Yesterday, Northern Rock announced that it will offer up to £14 billion of new mortgage lending over the next two years. The U.K. Treasury confirmed the new plan and that it would “no longer actively pursue a policy of rapidly reducing [Northern Rock’s] mortgage book.” Northern Rock was nationalized last year and the U.K. government has been working towards eventual privatization. The details of the new mortgage lending plan, which will require a restructuring of the bank and state aid approval, are still being finalized with the government, but will include the following key elements:

  • Northern Rock will offer up to £14 billion of new mortgage lending over the next two years
  • A range of mortgage products covering home purchase, including first-time buyers, and remortgaging
  • Responsible new mortgage lending that will be competitively priced to deliver a commercial return
  • The bank’s capital base will be strengthened by up to £3 billion
  • Additional funding to support new lending will be partly provided by an increase in the Government loan to Northern Rock, with an extended repayment schedule  

Commenting on the new plan CEO Gary Hoffman said, “I am delighted that we can now return to the mortgage market in a more meaningful way, on a commercial basis. It represents another important step in the ongoing rehabilitation of the Company, returning to financial viability and ultimately returning to the private sector.”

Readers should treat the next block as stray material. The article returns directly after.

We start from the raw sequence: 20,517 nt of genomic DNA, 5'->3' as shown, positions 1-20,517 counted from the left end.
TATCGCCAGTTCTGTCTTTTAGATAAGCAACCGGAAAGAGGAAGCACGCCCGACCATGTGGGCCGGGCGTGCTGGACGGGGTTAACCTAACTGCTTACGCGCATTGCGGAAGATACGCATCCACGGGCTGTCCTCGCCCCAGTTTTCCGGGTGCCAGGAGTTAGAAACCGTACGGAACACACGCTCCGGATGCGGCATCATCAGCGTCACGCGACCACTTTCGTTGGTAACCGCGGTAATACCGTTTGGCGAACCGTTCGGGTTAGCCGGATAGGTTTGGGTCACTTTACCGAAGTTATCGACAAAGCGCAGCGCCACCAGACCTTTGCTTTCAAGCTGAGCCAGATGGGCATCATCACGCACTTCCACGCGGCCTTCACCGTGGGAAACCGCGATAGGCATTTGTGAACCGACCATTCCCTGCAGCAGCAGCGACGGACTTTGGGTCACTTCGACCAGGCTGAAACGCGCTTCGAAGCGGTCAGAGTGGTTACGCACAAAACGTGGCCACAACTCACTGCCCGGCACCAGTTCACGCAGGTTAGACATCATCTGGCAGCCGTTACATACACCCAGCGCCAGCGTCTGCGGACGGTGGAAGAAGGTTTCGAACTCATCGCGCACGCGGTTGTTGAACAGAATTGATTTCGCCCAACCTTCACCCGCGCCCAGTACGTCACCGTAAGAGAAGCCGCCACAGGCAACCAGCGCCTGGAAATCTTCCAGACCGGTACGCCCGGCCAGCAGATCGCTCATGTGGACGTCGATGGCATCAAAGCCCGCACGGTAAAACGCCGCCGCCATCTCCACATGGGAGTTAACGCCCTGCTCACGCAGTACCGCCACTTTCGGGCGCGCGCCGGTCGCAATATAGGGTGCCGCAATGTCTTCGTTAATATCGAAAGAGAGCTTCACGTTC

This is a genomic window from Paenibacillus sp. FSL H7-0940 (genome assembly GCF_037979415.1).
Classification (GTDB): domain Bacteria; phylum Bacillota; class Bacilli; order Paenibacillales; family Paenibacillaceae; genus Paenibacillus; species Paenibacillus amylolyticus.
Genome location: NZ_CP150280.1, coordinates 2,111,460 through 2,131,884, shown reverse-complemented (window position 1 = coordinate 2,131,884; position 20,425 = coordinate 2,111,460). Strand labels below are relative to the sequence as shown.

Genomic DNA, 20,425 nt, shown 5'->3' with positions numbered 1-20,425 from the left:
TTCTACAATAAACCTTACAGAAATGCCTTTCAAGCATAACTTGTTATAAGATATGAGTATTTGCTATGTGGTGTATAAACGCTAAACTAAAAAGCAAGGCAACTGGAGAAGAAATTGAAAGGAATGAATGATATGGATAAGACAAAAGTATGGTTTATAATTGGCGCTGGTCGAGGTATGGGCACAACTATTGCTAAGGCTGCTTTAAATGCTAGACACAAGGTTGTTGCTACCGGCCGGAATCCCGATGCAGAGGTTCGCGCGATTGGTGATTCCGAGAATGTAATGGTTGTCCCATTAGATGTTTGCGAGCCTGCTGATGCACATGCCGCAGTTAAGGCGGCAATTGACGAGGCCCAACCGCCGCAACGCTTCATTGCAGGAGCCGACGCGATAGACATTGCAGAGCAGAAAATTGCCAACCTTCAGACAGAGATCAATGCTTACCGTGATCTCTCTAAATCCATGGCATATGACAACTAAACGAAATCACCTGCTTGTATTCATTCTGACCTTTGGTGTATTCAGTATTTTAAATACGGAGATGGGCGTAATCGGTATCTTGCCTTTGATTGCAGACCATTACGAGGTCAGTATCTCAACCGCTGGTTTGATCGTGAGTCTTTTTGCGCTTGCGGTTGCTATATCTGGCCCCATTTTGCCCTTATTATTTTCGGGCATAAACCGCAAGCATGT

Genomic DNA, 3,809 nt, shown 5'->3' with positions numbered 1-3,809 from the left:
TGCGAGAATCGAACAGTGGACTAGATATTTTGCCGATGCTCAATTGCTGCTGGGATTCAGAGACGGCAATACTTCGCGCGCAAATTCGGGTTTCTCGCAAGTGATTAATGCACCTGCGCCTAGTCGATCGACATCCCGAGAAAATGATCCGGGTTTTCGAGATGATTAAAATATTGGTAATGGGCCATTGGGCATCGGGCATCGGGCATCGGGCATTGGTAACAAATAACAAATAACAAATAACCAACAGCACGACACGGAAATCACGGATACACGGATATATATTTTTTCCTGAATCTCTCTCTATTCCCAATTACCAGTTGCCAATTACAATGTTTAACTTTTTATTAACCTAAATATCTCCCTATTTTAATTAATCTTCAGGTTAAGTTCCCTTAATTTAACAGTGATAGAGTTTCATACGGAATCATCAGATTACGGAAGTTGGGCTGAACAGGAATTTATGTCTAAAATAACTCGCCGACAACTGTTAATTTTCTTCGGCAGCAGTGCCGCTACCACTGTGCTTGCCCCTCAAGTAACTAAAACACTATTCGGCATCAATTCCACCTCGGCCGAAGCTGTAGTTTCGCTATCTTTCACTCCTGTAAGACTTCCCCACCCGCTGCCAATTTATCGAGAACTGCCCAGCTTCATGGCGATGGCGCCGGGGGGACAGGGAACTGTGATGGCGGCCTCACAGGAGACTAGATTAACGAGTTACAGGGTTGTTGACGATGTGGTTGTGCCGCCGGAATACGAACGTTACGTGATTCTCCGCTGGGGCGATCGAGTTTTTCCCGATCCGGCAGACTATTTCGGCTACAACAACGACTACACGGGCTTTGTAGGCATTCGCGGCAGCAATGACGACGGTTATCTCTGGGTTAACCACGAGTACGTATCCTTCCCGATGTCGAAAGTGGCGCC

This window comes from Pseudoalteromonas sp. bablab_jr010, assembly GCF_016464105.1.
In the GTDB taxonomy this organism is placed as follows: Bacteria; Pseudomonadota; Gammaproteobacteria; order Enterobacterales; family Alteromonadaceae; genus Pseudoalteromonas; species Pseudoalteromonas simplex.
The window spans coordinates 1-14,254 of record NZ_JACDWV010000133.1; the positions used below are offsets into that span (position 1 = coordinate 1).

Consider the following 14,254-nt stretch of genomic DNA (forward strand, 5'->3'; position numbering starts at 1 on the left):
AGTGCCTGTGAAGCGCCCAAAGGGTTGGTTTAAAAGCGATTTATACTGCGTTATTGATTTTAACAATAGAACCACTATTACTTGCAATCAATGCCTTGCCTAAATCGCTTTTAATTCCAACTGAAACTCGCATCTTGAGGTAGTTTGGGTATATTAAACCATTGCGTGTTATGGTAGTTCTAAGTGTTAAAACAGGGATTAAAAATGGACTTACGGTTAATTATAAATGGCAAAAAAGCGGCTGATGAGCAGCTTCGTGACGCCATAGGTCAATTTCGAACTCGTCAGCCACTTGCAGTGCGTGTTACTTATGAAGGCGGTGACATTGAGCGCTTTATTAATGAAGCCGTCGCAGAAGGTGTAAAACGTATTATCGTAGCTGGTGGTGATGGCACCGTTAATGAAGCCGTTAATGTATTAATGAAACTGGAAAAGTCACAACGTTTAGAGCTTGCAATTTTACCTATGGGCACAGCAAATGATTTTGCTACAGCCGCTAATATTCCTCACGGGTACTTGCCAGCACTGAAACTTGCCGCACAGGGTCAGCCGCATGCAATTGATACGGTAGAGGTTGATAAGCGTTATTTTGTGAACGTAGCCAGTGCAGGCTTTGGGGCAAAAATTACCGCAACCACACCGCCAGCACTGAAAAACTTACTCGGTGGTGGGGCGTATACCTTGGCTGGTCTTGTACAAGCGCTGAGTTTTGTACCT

Similar to other financial institutions, Northern Rock has suspended bonuses and pay increases for senior management for 2008 and 2009.

Separately, it has been reported that the U.K. government is in discussions with Lloyds Banking Group about potentially waiving dividends on its preferred investment in Lloyds in exchange for enhanced mortgage lending commitments, although it is not clear whether that would be accomplished by converting preference shares to ordinary shares, as was done with RBS.

In the U.S., Treasury is aggressively using Fannie Mae and Freddie Mac, which are operating in conservatorship, as vehicles to promote recovery in the home loan markets.